12/07/2013 | 4 comments
Stat man Mark Shilton has been analysing ever split second of the race in Val Di Sole, to give us a little insight into how the race was won and lost.
Gee Atherton wins are like buses hey? You wait three years for one then two come along in a fortnight… With Gwin still trying to work out which size Demo he should be riding, the times were much tighter than last year, but where did Gee find that vital second?
As last week in Fort William, Atherton set the pace right out of the gate with only Hill, Smith and Minnaar able to get within a second at Split 1. Brook Macdonald was supposedly looking fast all weekend but was just over a second off the pace here. Interestingly Troy Brosnan and Loic Bruni were only 9th and 11th at the first split…
This was where the top order start to get shaken up as riders rolled the dice in search of the win. After a storming first sector, and looking truly back to his best, Sam Hill crashed out of the reckoning in Sector 2. Despite supposedly having a hard time in practice. Greg Minnaar showed he knows how to deliver when it really matters and went fastest in Split 2 although Gee just kept it fast and consistent, only 0.021 seconds off Greg. Sector 2 was where Loic Bruni lit the afterburners and started to move up into the podium challengers. This acceleration put him in a group of riders between one and three seconds off Atherton at split 2 – Macdonald, Gwin, Bruni and Brosnan all vying for the 4th and 5th place on the podium at this point…
Atherton underlined his dominance by going fastest in the final sector to take the win overall whilst Smith and Minnaar could only manage to stay within half a second. After a slow start Bruni was clearly on a flyer, only 0.218 seconds off Atherton and good enough to lift him up to 4th place overall. The big losers here were Macdonald and Gwin. Macdonald crashed out but Gwin’s loss was clearly more subtle. Whatever happened he was almost 2 seconds off the pace in the final sector, 11th fastest. Gwin’s loss was Troy Brosnan’s gain. Despite only managing 9th, 7th and 7th on the sector split times, crashes and mistakes by others meant that this consistency was good enough to give Brosnan the final podium spot albeit by the tightest of margins – two thousandths of a second faster than his teammate Gwin! By my maths, if they were racing head to head this works out at barely a 2cm (less than an inch, for our American friends) gap!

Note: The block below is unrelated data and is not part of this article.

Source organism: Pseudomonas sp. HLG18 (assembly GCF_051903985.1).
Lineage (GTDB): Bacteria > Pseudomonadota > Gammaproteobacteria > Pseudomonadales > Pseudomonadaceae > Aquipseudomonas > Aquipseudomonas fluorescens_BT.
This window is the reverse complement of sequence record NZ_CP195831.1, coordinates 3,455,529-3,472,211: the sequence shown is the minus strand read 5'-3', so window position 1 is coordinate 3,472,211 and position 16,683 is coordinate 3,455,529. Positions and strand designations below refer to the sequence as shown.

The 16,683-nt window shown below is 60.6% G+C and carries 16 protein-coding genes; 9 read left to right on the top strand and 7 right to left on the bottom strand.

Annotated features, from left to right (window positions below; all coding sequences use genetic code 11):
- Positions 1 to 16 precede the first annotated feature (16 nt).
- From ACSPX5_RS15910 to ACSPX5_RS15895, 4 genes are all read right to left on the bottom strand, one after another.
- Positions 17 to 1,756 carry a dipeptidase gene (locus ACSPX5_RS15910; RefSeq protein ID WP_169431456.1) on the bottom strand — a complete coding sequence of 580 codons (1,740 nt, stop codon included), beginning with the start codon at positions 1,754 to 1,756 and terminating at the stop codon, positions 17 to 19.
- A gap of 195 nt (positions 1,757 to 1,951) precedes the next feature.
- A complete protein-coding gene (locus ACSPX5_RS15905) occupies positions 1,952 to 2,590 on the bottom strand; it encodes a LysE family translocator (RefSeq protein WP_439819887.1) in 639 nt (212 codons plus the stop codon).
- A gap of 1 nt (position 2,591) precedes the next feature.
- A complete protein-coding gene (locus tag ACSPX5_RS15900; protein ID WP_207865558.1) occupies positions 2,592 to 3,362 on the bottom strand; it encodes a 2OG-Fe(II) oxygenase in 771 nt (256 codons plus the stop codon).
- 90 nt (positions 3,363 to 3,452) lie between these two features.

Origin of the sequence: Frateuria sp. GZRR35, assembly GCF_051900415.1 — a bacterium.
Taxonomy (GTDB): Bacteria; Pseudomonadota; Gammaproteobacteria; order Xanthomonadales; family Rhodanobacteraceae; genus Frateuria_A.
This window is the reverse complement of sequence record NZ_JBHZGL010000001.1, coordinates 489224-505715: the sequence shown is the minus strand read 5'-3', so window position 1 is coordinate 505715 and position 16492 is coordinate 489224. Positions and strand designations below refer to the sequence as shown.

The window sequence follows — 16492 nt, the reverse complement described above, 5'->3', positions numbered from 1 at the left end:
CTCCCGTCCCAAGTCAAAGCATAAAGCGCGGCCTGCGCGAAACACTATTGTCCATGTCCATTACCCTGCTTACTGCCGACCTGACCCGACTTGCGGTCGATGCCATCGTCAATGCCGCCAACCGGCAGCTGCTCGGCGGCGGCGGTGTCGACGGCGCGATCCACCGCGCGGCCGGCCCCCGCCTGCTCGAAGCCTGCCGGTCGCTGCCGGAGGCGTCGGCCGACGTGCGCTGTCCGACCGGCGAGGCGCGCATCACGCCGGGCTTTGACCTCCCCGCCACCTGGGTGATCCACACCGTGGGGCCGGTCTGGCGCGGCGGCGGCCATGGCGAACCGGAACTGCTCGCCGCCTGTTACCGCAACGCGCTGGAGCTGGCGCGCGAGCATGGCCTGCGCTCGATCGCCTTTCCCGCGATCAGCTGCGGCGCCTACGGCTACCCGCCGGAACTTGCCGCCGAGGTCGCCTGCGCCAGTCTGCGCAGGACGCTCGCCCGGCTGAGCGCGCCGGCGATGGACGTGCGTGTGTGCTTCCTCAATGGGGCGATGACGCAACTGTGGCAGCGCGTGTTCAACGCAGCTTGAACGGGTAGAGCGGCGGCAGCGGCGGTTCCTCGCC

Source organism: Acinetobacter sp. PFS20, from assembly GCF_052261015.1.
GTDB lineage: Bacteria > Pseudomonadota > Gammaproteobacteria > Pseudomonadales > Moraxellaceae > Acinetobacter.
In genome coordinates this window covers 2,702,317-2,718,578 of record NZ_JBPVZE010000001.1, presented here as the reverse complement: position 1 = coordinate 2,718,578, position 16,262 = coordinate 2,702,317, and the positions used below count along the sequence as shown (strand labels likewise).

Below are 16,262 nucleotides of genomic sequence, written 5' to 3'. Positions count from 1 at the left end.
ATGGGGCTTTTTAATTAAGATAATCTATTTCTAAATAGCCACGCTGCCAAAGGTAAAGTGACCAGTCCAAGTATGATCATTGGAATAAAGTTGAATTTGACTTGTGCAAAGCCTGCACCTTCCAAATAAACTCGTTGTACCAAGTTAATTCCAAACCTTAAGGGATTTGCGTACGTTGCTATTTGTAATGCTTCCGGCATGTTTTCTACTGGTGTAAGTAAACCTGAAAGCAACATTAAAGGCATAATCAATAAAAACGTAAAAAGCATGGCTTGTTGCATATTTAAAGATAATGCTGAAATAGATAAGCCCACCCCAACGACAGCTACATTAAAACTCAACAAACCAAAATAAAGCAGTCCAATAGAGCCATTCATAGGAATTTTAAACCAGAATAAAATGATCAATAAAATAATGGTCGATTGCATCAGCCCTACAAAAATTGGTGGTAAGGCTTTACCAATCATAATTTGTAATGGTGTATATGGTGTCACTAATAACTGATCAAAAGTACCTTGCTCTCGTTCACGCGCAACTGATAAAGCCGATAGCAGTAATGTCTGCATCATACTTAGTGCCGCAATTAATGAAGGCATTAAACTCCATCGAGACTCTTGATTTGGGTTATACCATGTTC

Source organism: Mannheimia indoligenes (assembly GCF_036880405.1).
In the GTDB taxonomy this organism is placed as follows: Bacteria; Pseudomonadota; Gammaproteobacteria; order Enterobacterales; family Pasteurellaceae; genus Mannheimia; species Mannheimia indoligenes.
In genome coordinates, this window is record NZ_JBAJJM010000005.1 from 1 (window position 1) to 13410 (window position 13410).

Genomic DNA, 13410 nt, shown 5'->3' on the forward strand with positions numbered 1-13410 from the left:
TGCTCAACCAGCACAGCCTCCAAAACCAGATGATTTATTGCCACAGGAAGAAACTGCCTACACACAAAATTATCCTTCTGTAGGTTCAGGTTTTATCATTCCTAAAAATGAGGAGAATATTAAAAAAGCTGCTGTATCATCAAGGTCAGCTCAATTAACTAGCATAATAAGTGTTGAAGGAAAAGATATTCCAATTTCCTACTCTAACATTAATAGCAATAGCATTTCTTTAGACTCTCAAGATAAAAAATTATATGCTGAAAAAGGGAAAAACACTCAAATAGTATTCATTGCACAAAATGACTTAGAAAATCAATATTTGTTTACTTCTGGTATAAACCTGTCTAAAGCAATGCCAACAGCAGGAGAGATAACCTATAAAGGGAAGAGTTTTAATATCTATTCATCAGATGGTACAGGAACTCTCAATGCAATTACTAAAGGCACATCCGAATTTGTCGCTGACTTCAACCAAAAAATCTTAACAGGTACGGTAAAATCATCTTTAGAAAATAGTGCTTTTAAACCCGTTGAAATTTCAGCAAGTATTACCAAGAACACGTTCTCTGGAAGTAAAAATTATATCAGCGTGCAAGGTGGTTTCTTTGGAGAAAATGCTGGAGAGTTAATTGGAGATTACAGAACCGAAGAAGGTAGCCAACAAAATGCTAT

A couple more stand outs in Sector 3 – Florent Payet had a stormer with the 6th fastest time, enough to take 8th overall. This was his first World Cup top 10 since coming 6th in Maribor in 2007! Sam Hill also showed that a crash and a left knee pad around his ankle don’t slow him up too much, picking himself up to come in just behind Gwin on the sector in 12th place.
Where was it won?
Again, Gee dominated with a constantly quick performance, first in Sectors 1 and 3 and only two hundredths of a second off Minnaar in Sector 2. The steep, rough nature of the track took a few high profile victims this year, most notably Hill and Macdonald, and these crashes meant that those that could hold it together and put in a consistent performance had a good chance of doing well. Only the top 3 riders managed placing’s within the top 4 on all three sectors and Troy Brosnan benefitted by sneaking into the top 5 despite never placing above 7th on any given sector. Further down the heat map you can see how hard it was to have a consistent run with everyone from Bernard Kerr in 12th downwards dropping out of the top 20 in one or more sectors (the darker the colour the better the placing, the lightest colour is anything outside top 20).
Another way to look at this is to make the same heat map but show the top 20 at Split 1 – see how much light colour there is as riders struggled to stay consistent the whole way down the track.
So, after a loooong wait for the season to start then two World Cups back to back we’ve got six weeks to wait until the next one (who schedules these things?!). I’m off to do a little mid-season testing and R&D work and hopefully come back strong for the middle of the season. See you in six weeks!